"Terri, I am absolutely shocked! I took my newly turned 18-year old high school senior for some medical tests this past week. The Patient Representative spoke to my son; she did not address me. I then remembered, this is what you were talking about!"
I got this phone call from a friend of mine a couple of weeks ago. Her son has some medical issues and during a recent hospital visit for tests, discovered things had changed; simply because her son turned 18. The medical representatives no longer asked her questions about his medicines and history, they asked her son directly. Her son, being as shocked as she was, was not prepared to take over his own medical decisions.
I had just talked about this topic during a Chamber event in our community weeks before and my friend was in attendance. I had also written about this topic in a blog article about Spring break earlier this year. The truth is, many parents are shocked to discover that they no longer have access to their kid's medical information when their child turns 18. Way too often, parents don't learn this until there is an urgent medical emergency while the adult child is away at College, Spring Break or in an automobile accident. It doesn't matter that you're still paying for their medical bills or that they still live at home.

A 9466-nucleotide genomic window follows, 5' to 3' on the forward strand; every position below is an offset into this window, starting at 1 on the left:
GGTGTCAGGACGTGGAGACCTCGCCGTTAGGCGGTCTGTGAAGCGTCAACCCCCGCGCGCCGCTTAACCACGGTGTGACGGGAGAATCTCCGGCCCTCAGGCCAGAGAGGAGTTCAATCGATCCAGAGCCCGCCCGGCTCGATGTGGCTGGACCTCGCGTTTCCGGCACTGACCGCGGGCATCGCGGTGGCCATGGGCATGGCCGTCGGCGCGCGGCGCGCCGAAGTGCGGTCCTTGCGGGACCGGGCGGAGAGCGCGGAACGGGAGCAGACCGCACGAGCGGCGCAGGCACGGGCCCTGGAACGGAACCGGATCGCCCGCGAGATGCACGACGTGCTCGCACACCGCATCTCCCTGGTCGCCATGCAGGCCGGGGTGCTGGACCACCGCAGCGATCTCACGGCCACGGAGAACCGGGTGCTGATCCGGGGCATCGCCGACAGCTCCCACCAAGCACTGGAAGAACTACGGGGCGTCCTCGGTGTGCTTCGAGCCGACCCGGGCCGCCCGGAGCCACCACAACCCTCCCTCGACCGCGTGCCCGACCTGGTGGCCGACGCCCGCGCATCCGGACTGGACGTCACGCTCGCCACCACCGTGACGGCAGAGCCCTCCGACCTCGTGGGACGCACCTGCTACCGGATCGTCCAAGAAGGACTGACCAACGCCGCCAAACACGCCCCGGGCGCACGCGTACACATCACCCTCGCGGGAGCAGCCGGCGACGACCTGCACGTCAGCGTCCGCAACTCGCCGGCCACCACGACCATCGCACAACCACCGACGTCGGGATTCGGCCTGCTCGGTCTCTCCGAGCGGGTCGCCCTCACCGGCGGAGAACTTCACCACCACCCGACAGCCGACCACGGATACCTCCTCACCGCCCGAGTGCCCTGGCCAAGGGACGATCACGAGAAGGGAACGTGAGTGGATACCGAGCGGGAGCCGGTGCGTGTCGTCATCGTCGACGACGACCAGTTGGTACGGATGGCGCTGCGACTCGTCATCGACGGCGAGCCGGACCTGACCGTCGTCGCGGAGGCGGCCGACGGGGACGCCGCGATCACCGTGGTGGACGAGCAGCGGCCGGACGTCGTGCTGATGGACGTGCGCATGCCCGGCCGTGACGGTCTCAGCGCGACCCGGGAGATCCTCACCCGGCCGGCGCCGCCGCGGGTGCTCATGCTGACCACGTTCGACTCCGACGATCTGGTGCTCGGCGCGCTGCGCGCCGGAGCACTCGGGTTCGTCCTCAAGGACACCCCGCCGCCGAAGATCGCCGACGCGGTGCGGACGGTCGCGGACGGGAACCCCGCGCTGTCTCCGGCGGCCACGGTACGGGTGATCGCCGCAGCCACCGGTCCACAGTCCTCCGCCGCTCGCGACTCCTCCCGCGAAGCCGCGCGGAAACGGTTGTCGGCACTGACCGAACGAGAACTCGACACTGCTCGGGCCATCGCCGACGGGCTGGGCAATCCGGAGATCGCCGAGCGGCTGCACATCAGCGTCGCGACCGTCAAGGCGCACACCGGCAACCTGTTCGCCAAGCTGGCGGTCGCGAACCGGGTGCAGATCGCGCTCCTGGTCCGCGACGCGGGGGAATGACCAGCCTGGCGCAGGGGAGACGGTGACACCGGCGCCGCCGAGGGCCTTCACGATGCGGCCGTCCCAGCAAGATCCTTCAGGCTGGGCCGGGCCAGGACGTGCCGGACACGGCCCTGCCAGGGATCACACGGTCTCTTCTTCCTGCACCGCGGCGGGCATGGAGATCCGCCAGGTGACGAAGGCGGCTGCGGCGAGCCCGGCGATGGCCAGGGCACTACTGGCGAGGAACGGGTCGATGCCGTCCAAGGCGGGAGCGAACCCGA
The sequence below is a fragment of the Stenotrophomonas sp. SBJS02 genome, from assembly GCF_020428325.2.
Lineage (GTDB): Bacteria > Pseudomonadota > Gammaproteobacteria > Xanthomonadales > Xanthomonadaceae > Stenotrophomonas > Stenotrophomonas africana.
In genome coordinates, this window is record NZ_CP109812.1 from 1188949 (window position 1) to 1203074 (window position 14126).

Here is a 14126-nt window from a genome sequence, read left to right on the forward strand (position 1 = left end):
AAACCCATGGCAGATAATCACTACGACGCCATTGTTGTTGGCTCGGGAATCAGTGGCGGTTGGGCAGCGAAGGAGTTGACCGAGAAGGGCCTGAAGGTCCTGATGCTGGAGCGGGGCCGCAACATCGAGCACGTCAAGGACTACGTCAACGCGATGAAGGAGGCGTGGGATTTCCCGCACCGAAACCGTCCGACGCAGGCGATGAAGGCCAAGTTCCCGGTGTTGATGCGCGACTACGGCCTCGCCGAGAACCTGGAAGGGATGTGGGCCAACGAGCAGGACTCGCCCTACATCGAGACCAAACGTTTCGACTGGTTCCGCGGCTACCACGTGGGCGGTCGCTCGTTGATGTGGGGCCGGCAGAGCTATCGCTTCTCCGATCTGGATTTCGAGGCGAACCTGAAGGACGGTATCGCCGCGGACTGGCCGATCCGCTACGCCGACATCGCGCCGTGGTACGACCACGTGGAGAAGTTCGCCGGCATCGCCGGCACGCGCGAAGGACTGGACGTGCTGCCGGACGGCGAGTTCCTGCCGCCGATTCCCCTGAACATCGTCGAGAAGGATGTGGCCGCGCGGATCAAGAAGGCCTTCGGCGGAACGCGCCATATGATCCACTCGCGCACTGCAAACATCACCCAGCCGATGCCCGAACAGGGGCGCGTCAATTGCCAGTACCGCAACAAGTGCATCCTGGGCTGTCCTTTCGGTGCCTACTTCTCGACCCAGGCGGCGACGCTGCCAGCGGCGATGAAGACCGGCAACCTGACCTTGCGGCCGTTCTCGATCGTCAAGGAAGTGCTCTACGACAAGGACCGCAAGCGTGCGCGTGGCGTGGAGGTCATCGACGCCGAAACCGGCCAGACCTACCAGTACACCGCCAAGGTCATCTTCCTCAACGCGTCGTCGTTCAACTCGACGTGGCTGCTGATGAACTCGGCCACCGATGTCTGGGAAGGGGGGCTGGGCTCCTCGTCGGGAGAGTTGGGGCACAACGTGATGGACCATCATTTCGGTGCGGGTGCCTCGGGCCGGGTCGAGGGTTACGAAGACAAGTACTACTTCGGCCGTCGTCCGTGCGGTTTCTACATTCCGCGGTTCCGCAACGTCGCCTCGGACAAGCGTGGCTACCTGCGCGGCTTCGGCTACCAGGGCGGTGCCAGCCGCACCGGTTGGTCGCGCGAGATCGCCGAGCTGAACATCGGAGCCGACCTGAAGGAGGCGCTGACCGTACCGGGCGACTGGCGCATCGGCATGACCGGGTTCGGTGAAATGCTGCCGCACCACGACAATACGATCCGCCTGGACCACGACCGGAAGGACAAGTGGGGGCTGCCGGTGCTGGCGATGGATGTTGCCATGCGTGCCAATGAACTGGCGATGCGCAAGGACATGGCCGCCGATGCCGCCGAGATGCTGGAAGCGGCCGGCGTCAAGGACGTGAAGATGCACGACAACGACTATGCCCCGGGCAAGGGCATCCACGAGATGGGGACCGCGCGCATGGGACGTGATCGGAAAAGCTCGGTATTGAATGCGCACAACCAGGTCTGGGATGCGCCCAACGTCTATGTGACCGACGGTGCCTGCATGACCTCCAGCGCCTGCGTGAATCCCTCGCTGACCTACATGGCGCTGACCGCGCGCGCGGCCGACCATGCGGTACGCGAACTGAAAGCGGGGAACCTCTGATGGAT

In my friend's case, there wasn't an emergency. She was accompanying her son for some medical tests, which is often the case in her situation. But this time the difference was, her son is 18.
How can you be prepared?
This realization motivated my friend to action. Her son's medical condition is one he will have his whole life. She and her husband know this and are prepared to help him as long as it takes, but they were unprepared for the privacy issues that come into existence the day their children turn 18. After-all, it's not like we get a notice in the mail as parents alerting us to this fact. She immediately contacted an attorney, and executed the healthcare power of attorney.
She also took it a step further. In the event he is ever in a medical emergency away from home or if the copy they have gets lost or is unavailable, she put a digital copy of that signed power of attorney in the public folder of her son's emergency data folder of SafelyFiled. In that way, if he is away from home and can't tell emergency responders anything, they will find his Emergency Data Card in his wallet and have access to important medical information as well as that power of attorney; immediately. They then know they can share any medical information with his parents without risk of breaking HIPAA privacy laws.
There are many things that happen the day your child turns 18 that might catch you off guard. The HIPAA privacy issue is one, a major one. There are a few others that a blogger from About Parenting captured in this article you might find helpful.
Be Aware of How Your Role Changes
"The day your child turns 18 you no longer have access to their medical info"